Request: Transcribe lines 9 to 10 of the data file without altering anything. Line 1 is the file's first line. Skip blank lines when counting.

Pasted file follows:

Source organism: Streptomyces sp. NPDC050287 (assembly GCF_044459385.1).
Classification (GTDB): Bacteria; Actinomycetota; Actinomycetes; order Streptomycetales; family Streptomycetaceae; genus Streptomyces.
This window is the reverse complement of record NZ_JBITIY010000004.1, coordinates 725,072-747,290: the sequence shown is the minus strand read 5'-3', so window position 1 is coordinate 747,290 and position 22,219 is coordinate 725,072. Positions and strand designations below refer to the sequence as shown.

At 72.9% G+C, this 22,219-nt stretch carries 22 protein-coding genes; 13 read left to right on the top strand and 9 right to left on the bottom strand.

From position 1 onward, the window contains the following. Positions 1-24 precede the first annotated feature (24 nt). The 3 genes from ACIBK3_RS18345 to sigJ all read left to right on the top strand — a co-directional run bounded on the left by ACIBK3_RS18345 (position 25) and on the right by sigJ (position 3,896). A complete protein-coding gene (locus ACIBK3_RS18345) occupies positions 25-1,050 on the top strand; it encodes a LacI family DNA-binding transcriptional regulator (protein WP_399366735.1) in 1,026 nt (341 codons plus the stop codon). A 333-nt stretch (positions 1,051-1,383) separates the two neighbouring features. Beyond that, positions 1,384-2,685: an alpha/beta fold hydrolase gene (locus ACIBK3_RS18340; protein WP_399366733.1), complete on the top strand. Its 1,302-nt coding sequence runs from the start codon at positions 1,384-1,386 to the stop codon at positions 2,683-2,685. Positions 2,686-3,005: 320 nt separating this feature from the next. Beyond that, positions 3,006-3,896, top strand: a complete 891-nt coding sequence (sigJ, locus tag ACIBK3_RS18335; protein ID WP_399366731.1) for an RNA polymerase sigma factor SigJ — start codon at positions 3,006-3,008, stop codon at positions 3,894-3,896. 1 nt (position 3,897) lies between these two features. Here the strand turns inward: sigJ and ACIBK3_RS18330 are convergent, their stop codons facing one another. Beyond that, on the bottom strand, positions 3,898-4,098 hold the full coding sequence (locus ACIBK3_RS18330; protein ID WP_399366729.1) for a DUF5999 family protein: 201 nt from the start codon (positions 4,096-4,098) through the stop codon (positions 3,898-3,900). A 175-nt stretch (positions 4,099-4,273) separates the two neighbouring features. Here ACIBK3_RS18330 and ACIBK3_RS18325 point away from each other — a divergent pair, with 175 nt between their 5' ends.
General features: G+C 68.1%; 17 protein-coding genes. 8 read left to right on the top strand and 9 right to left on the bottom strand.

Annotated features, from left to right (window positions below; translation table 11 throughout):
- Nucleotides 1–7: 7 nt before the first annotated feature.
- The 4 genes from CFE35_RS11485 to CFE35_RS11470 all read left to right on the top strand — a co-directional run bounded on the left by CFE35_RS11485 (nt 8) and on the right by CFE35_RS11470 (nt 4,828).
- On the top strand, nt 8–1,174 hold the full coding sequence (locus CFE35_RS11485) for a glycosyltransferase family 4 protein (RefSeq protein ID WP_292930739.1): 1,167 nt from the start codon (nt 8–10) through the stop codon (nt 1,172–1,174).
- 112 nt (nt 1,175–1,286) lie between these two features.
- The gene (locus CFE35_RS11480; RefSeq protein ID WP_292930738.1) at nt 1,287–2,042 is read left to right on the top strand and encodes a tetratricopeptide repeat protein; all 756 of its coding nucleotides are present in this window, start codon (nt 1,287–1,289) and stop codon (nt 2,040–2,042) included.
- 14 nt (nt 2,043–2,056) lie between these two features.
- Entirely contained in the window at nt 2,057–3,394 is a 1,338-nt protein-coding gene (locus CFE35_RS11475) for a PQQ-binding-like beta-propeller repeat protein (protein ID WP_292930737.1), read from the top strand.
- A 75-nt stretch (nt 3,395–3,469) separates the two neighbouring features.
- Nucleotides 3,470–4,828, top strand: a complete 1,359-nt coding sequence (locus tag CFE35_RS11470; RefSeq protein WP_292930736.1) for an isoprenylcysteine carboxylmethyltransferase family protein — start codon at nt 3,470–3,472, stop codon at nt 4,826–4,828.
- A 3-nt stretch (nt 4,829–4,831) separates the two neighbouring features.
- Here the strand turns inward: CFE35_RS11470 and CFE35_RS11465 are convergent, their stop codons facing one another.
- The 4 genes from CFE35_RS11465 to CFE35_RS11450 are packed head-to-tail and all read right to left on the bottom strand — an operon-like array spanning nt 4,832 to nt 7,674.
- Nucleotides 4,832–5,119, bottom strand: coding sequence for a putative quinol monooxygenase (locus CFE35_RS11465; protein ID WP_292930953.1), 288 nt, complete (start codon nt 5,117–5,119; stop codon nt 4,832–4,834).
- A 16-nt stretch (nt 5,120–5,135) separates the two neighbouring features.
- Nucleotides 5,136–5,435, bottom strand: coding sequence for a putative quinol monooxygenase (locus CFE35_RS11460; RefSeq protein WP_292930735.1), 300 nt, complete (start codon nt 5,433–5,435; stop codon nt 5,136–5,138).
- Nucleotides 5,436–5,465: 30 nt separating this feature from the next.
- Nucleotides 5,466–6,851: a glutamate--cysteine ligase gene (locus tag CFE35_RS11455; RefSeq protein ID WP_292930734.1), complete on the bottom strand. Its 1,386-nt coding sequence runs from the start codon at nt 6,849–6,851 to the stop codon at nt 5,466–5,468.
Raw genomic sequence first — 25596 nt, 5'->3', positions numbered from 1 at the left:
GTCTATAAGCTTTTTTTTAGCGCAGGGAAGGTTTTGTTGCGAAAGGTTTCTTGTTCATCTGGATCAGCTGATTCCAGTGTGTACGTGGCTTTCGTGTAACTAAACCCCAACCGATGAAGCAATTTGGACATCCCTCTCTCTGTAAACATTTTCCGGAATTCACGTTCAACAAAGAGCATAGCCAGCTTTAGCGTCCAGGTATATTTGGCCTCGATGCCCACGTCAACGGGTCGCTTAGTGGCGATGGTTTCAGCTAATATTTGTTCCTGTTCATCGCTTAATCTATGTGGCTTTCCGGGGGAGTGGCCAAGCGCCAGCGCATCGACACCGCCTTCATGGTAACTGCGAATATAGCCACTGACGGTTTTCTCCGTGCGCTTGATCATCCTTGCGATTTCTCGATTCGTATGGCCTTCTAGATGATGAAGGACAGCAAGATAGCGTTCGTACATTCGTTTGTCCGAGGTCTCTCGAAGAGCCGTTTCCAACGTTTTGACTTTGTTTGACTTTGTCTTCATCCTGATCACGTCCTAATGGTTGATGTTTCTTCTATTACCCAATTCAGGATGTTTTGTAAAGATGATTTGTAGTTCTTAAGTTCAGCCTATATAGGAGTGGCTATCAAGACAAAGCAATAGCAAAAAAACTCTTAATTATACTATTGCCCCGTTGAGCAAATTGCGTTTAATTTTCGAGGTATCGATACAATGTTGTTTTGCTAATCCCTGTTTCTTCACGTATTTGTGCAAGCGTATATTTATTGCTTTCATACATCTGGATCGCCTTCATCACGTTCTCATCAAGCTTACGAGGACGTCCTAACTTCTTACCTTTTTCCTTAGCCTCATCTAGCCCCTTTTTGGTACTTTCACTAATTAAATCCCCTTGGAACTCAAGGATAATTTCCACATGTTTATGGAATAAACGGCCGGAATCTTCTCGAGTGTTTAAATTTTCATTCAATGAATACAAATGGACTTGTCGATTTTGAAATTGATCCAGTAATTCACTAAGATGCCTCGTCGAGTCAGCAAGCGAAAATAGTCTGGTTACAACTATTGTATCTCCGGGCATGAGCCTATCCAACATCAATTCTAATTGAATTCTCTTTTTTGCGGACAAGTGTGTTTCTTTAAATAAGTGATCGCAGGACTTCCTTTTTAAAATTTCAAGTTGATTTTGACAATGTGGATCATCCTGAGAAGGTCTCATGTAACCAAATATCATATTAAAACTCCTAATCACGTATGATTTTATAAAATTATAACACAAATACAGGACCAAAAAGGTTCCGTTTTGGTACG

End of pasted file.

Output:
- The 4 genes from CFE35_RS11485 to CFE35_RS11470 all read left to right on the top strand — a co-directional run bounded on the left by CFE35_RS11485 (nt 8) and on the right by CFE35_RS11470 (nt 4,828).
- On the top strand, nt 8–1,174 hold the full coding sequence (locus CFE35_RS11485) for a glycosyltransferase family 4 protein (RefSeq protein ID WP_292930739.1): 1,167 nt from the start codon (nt 8–10) through the stop codon (nt 1,172–1,174).